There are about five thousand varieties of potatoes worldwide. Three thousand can be found in the Andes. Potatoes in America first traveled to Europe and then to America. In the first part of this century people worldwide consumed about 75 pounds of potatoes each year. Well, I didn’t.
We planted potatoes for the first time last year. In June the leaves seemed to be rather pale. An internet search suggested magnesium, so I blasted the plants with an Epsom Salts solution. Then I went out of town.
As time went by, I filled in the trench with compost. And watched the leaves continue to grow up and up. I had no idea when the potatoes were supposed to be harvested. My neighbor complained that her potatoes never bloomed. Mine never bloomed either. So we waited. For the blossoms. Supposedly the potatoes would be ready when the potatoes bloomed. Then one day, I plunged my hand into the fluffy compost around the potato plants, to check moisture levels. I hit a rather large rock. Well. That was no good. I thought I had cleaned out any large rocks. So I pulled it out of the soil, and there was a huge potato! Phooey on the blossom theory.
This year I bought the same varieties to plant. Chieftan is a red potato and the Yukon Gold is a yellow non-russeted variety. They did so well last year that I was sneaking bags of potatoes onto neighbors’ porches in the middle of the night.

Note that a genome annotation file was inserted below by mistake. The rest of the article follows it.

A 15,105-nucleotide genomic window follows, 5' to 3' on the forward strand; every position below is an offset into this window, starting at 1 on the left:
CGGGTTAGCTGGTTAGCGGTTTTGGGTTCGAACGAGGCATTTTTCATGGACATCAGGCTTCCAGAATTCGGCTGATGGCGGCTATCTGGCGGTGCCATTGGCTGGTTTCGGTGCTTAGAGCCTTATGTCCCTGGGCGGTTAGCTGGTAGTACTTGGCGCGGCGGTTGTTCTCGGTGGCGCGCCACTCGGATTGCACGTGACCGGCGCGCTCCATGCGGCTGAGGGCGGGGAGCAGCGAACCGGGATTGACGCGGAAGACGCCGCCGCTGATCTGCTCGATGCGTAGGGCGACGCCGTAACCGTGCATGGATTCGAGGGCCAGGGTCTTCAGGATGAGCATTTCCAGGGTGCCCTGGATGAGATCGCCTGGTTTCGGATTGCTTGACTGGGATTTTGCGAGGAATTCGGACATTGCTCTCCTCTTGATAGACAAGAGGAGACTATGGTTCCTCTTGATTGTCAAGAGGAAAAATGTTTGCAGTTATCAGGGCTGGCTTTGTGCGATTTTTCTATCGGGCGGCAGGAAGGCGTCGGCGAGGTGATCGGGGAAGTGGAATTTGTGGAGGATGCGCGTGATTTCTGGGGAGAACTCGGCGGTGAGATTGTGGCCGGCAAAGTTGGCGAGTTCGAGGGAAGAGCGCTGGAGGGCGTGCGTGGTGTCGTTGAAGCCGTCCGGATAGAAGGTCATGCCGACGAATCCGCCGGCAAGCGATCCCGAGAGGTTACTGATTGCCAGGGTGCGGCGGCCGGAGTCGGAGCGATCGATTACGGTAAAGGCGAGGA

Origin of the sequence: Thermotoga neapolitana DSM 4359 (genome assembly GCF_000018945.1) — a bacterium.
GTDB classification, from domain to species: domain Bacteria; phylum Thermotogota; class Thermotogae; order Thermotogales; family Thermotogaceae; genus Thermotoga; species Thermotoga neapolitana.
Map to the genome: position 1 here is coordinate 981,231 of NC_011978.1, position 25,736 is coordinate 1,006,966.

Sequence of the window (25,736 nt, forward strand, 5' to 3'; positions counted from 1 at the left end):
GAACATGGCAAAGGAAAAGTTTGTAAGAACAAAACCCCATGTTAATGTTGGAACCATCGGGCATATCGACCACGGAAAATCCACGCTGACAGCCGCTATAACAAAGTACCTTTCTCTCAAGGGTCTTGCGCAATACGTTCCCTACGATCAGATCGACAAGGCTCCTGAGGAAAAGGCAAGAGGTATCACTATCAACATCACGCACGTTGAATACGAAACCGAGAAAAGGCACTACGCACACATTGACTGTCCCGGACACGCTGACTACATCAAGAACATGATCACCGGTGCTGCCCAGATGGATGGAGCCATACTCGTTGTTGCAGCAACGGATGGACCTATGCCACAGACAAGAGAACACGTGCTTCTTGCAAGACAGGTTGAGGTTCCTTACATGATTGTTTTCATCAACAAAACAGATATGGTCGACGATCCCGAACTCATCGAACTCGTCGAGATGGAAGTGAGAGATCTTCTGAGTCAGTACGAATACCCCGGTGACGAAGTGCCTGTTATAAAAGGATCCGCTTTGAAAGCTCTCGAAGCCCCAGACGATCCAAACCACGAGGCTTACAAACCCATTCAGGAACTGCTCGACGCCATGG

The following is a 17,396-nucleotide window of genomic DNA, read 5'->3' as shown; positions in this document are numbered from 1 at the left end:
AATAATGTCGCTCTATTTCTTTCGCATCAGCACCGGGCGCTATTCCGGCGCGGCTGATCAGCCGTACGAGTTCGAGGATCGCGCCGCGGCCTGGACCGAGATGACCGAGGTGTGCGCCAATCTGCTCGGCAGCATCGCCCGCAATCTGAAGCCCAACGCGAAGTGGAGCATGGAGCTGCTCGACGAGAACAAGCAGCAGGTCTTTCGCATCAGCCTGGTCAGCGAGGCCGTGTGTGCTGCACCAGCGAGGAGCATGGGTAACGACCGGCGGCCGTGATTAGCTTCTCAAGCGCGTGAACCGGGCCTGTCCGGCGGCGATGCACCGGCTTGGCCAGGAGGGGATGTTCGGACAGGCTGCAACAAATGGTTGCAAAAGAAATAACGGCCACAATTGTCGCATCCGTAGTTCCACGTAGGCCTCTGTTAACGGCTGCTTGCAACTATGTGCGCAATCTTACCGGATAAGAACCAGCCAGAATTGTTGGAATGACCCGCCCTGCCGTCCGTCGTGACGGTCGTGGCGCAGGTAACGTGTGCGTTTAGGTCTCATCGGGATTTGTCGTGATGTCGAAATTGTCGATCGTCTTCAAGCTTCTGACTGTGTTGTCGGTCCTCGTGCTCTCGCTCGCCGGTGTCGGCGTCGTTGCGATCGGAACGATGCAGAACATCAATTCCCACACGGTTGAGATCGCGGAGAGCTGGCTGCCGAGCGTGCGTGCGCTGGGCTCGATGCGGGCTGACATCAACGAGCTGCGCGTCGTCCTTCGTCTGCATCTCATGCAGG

Also, they didn’t keep well. I put them on plastic dollar store trays and stored them unwashed in the cold room. Our house was built by a couple of Norwegian boat builders. They included an unheated basement room, on the shady side of the house, with a screened hole to the outdoor air. We call it the cold room. Kind of like a root cellar, but without the dirt. The potatoes only lasted a couple of months before they started to sprout. I must have done something wrong. I’ll look it up this year.
The fabulous internet said to cut the seed potatoes in chunks containing at least a couple of eyes, then let them “scab” over for a couple of days. OK. Except that they were left to “scab” for four days before I could get them planted. It was raining. They were shriveled, but the tiny sprouts did seem to be ok. I’ve had potatoes grow in the compost pile, just from peelings. So they must be programmed to grow anywhere. Hopefully this delay won’t cause the dreaded Late Blight. The famous Irish potato famine was caused by late blight, a mold that caused the potatoes to shrivel into unedible problems. We’ll see.
So this year I planned to plant fewer potatoes. I dug the trenches and planted the cut potato seed on April 18, a few days earlier than last year. Now we wait. Unbelievably we may get frost tonight. Go, potatoes.
Here’s a great recipe for your potatoes.
Jan’s Bistro Chicken Casserole
Lay boneless, skinless chicken breasts in a lightly greased casserole.
Layer on chunks of potatoes (not russets), onions, celery and carrots.
Pour in a half cup of white wine.
Then, the secret part, add six sage leaves and a twig of rosemary. Grind over some sea salt and pepper.
Cover with casserole lid.
Bake at 350° until chicken is done.
This is good stuff. If eaters are going to be late because they missed the ferry, just turn the oven down to 200º until the crowd gathers. Put your feet up. Go watch Cash Cab. The potatoes will be just fine.